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Eoghan Quigg

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Album Review

Despite the huge success of Leona Lewis, the signs aren't particularly encouraging for any X-Factor contestant looking for career longevity. Leon Jackson and Same Difference were dropped within weeks of their debut albums' release, Steve Brookstein, Ben Mills, and Journey South have faded back into obscurity, and only Rhydian and Shayne Ward still have their record deals intact. Sixteen-year-old Eoghan Quigg, is the latest to emerge from the reality TV conveyor belt. One of the most divisive contestants in the show's history, the young Irishman appealed to housewives wanting to mother him, and pre-teen girls eager for a U.K. High School Musical-style icon of their own, but left everyone else scratching their heads wondering how he even made it past the audition stages. His self-titled debut album, recorded just weeks after his third place finish, will not convert any new fans. Indeed, with its strange combination of faux-American punk-pop and unimaginative boy band ballads, it's more likely to both confuse and alienate his existing audience. First single "28,000 Friends," an ode to social networking, sets the bar extremely low. Written by Busted member James Bourne, whose "Year 3000" also appears here, its passive aggressive lyrics are both laughable, "don't send me an e-mail, I want to touch your face" and already hopelessly out of date. But unspeakably bad as it is, at least it's an original track, indeed, the only one featured here. Predictably, the bulk of the album is made up of tracks performed on The X-Factor, including a pointless rendition of "We're All in This Together" and a misguided attempt at ABBA's "Does Your Mother Know." The bad karaoke continues on a cover of Michael Bublé's "Home," a saccharine version of Michael Jackson's "Ben," and bizarrely, a rather random album track from '90s boy band A1. Recorded on what sounds like a shoestring budget, its tinny, cheap production also doesn't exactly help to hide Quigg's limited ability. He completely dodges the high notes on "Never Forget" and several bum notes can be heard throughout the more vocally challenging tracks. Indeed, you have to feel some sympathy for Quigg. Being a pop star at such a young age must be every schoolboy's dream. But with the complete lack of confidence invested in this album, it's highly unlikely that he'll still be one by the end of next semester. ~ Jon O'Brien, Rovi

Customer Reviews

Seriously bad

In an album of 12 songs, if only one of them is your own, and you're a young artist with high expectations and millions of fans, you know you have something to worry about. 28,000 Friends is the only album that Eoghan Quigg has not covered, and let me just say it is an atrocious song, with childish lyrics, a terrible melody and flat notes being hit all over the place. The other 11 songs are just the exact same as the original artist's interpretation. In conclusion, I feel that Eoghan's album is a joke.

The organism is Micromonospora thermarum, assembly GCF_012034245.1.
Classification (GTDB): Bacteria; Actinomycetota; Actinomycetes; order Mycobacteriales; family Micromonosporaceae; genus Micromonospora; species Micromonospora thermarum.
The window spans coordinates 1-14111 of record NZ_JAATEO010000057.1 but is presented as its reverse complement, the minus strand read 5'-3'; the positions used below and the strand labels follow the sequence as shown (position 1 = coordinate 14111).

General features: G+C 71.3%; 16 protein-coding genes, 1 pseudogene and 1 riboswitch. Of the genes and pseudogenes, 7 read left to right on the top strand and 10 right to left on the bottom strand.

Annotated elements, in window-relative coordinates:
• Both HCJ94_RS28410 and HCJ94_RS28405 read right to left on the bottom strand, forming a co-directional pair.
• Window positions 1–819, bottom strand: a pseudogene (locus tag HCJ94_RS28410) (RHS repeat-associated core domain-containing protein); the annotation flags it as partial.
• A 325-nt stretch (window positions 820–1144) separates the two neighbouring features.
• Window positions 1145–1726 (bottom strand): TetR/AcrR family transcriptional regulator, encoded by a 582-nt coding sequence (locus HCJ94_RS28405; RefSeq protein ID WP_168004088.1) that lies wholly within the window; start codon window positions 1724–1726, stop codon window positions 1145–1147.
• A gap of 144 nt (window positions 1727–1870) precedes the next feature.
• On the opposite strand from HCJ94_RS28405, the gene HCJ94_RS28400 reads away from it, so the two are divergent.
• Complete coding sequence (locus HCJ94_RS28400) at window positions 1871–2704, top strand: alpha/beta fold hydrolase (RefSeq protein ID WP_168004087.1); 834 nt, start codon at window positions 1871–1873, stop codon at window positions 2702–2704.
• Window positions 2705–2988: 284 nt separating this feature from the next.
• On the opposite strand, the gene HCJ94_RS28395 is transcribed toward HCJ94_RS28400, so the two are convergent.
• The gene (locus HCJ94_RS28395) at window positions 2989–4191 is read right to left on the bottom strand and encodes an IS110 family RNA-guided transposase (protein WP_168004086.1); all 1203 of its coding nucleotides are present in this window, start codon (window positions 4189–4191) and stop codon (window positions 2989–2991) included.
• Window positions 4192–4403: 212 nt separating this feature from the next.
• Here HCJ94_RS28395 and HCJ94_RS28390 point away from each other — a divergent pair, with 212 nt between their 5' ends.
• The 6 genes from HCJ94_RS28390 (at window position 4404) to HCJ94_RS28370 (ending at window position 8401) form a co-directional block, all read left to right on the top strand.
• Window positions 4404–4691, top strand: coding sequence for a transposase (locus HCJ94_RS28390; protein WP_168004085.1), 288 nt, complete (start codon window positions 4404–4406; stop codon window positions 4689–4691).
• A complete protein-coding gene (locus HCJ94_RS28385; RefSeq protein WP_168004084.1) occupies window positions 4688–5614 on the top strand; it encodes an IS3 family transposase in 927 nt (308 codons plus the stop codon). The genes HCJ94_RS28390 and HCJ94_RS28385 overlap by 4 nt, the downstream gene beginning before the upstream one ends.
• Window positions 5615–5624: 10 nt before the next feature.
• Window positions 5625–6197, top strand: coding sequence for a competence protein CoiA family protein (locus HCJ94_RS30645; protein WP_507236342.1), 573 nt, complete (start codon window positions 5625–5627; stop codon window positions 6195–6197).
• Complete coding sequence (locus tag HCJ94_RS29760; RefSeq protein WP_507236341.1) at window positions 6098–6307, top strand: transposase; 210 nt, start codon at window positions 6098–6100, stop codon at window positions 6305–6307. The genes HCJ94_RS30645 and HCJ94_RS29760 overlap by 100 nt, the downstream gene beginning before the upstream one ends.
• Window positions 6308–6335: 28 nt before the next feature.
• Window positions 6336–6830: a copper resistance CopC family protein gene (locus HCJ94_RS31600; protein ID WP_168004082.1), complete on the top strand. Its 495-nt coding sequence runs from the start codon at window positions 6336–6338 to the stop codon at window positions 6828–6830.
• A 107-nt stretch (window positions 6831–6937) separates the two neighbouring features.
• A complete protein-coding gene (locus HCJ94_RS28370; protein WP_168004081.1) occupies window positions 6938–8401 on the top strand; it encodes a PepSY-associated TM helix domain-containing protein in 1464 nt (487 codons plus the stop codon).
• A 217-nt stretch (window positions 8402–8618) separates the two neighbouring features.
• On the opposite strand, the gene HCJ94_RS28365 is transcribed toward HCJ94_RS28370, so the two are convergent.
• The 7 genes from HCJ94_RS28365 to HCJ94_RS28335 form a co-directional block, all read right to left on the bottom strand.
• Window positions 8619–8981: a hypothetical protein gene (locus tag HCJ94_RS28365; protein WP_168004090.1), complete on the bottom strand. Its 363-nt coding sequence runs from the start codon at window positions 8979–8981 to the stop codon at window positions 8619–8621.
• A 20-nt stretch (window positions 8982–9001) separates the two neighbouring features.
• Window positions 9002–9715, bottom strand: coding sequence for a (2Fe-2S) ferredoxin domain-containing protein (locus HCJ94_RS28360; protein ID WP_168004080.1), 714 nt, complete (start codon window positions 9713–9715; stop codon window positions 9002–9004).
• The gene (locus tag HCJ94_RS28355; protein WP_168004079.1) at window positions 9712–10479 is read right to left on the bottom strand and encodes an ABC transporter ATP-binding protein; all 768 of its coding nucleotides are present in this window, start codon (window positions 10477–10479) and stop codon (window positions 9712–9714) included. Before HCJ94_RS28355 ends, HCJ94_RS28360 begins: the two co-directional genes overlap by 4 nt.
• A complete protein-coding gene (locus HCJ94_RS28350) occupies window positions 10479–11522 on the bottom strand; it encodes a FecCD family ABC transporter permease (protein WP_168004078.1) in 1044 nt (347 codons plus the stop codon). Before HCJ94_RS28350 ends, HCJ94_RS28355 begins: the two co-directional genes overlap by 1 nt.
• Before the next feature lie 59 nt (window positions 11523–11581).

Busted n jobros

Omg i was in hmv yesterday and saw eoghan quigg from a distance it was packed. I love the way he has jonas brothers and busted songs on his cd. I love Him. Eoghan if u read this please have a concert of ur own in the o2


hes a good singer and extremley talented but some of the songs on this album were just never ment to be copied like john lennon imagaine and mcfly all about you!thats why people havnt done them before!!! he deserves at least a good original 1st album!its just killing some amazing songs !! xx


Born: 1992 in County Londonderry, Northern Irel

Genre: Pop

Years Active: '00s

With a similar appeal as previous contestants Leon Jackson and Ray Quinn, schoolboy Eoghan Quigg very nearly became The X Factor's most surprising winner. Born in 1992 in County Londonderry, Northern Ireland, Quigg began singing at an early age, performing in the school choir and in various local productions. In 2008 he auditioned for the fifth series of The X Factor, and after impressing the judges with his rendition of Eric Clapton's "Tears in Heaven," made it all the way to the live stages. His...
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Eoghan Quigg, Eoghan Quigg
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Customer Ratings